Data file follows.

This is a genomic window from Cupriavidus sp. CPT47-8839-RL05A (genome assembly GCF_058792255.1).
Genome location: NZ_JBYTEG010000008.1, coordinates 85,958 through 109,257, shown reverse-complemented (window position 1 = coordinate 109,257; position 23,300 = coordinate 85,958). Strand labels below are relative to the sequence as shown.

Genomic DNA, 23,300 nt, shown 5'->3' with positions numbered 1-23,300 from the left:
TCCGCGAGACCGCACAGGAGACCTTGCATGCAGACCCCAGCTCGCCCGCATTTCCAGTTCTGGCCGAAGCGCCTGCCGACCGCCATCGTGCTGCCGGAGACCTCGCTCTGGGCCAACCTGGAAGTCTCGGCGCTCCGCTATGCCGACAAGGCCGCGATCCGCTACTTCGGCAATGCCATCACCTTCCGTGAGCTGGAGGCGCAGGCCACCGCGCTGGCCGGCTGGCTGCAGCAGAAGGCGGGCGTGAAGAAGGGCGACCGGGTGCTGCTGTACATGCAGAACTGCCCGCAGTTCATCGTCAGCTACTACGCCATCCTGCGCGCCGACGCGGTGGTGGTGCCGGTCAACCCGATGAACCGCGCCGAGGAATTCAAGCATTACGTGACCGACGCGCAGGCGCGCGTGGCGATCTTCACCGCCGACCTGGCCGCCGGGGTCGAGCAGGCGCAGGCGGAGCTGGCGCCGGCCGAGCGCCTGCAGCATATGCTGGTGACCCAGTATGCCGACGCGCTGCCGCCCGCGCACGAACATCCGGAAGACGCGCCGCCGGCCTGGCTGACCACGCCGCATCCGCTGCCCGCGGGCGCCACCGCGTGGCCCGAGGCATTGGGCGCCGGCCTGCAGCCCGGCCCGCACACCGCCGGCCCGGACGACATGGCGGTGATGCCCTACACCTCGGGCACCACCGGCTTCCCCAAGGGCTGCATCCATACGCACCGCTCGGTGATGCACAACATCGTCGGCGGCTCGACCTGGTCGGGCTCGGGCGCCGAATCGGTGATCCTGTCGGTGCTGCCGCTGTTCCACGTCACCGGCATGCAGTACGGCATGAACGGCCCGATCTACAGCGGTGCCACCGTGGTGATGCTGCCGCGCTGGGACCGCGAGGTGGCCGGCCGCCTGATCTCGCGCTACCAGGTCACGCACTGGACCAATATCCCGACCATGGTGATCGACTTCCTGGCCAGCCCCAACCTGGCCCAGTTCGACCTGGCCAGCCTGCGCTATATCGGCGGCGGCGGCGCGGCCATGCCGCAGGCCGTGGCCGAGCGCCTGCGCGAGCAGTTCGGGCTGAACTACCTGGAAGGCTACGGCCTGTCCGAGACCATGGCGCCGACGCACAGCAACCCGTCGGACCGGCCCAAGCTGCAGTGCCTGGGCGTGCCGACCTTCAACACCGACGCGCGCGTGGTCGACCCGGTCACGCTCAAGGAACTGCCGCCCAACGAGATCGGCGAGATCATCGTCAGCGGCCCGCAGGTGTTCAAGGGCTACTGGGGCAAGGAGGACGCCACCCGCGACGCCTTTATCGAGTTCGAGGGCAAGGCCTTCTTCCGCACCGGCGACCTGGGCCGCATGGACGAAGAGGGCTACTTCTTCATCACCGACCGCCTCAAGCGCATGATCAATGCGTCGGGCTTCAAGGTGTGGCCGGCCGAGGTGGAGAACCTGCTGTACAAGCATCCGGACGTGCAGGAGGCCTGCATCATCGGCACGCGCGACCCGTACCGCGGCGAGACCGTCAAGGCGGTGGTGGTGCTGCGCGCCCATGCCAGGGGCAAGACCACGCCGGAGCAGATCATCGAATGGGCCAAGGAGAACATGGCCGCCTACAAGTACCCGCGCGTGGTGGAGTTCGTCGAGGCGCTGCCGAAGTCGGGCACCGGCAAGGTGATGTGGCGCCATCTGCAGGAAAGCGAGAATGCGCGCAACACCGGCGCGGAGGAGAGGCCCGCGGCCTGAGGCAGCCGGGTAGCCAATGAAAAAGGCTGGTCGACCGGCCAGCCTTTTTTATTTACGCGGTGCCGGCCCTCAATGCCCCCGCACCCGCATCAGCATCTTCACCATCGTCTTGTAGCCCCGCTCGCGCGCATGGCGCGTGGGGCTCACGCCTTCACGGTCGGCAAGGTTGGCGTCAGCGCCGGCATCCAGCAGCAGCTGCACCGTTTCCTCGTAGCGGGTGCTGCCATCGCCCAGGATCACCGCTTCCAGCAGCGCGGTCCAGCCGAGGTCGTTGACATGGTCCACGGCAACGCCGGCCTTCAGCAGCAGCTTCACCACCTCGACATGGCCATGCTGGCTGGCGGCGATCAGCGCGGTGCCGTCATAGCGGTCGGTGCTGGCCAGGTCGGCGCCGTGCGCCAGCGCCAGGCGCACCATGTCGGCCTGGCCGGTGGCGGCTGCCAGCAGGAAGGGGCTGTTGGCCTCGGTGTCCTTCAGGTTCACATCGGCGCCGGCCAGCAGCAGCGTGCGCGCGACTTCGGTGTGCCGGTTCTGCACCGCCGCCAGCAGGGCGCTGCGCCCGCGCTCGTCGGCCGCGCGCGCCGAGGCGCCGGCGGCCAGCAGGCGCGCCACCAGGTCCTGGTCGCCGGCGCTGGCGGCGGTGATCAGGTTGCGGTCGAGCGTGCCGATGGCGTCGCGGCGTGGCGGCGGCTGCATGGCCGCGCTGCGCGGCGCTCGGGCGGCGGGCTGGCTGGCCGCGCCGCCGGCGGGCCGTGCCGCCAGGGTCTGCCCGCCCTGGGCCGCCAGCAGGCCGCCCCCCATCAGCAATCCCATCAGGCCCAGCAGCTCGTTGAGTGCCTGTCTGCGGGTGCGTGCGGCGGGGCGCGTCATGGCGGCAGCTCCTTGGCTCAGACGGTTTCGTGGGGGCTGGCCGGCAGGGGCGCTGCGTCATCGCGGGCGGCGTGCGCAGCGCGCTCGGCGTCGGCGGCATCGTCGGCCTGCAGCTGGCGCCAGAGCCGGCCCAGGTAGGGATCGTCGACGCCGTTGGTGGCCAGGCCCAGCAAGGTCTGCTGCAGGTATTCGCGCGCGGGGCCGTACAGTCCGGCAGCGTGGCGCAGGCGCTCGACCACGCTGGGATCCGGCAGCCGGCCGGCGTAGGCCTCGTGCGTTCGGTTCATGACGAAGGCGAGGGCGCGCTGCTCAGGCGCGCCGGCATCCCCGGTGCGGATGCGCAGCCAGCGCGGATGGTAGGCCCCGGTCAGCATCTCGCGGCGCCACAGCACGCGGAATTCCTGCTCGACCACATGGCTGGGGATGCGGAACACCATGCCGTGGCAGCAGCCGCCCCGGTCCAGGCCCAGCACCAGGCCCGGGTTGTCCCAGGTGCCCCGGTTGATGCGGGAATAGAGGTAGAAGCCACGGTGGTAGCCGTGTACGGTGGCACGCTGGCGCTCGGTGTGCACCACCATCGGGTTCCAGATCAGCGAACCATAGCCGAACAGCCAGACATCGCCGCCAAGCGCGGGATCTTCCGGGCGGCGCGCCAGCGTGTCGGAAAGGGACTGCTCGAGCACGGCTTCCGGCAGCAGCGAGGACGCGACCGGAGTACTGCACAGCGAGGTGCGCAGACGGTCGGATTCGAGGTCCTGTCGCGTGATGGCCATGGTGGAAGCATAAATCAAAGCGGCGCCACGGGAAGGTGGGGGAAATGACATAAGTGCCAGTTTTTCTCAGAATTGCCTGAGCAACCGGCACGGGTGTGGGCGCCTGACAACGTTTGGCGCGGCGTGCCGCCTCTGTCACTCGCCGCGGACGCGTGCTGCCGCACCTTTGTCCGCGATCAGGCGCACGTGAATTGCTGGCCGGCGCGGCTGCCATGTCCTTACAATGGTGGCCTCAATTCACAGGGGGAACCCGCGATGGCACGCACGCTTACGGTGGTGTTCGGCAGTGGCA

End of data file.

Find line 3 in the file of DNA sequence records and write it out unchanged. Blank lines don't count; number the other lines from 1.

Genomic DNA, 23,300 nt, shown 5'->3' with positions numbered 1-23,300 from the left: